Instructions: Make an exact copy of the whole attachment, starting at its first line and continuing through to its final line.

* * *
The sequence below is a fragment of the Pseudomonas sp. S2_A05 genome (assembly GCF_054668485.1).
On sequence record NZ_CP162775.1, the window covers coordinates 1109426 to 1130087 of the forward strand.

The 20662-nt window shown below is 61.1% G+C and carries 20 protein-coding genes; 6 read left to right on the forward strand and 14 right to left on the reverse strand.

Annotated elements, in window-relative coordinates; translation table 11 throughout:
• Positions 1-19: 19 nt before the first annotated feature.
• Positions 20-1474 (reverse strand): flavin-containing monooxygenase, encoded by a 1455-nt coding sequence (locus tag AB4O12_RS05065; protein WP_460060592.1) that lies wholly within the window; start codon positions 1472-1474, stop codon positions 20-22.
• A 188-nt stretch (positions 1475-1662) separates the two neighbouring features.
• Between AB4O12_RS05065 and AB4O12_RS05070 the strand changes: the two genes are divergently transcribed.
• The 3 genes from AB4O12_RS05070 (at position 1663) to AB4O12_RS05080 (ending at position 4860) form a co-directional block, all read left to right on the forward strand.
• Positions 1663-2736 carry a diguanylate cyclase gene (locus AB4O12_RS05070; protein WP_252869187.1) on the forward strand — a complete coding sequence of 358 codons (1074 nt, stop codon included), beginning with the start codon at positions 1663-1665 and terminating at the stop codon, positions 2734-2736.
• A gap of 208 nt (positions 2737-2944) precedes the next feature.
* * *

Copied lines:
The sequence below is a fragment of the Pseudomonas sp. S2_A05 genome (assembly GCF_054668485.1).
On sequence record NZ_CP162775.1, the window covers coordinates 1109426 to 1130087 of the forward strand.

The 20662-nt window shown below is 61.1% G+C and carries 20 protein-coding genes; 6 read left to right on the forward strand and 14 right to left on the reverse strand.

Annotated elements, in window-relative coordinates; translation table 11 throughout:
• Positions 1-19: 19 nt before the first annotated feature.
• Positions 20-1474 (reverse strand): flavin-containing monooxygenase, encoded by a 1455-nt coding sequence (locus tag AB4O12_RS05065; protein WP_460060592.1) that lies wholly within the window; start codon positions 1472-1474, stop codon positions 20-22.
• A 188-nt stretch (positions 1475-1662) separates the two neighbouring features.
• Between AB4O12_RS05065 and AB4O12_RS05070 the strand changes: the two genes are divergently transcribed.
• The 3 genes from AB4O12_RS05070 (at position 1663) to AB4O12_RS05080 (ending at position 4860) form a co-directional block, all read left to right on the forward strand.
• Positions 1663-2736 carry a diguanylate cyclase gene (locus AB4O12_RS05070; protein WP_252869187.1) on the forward strand — a complete coding sequence of 358 codons (1074 nt, stop codon included), beginning with the start codon at positions 1663-1665 and terminating at the stop codon, positions 2734-2736.
• A gap of 208 nt (positions 2737-2944) precedes the next feature.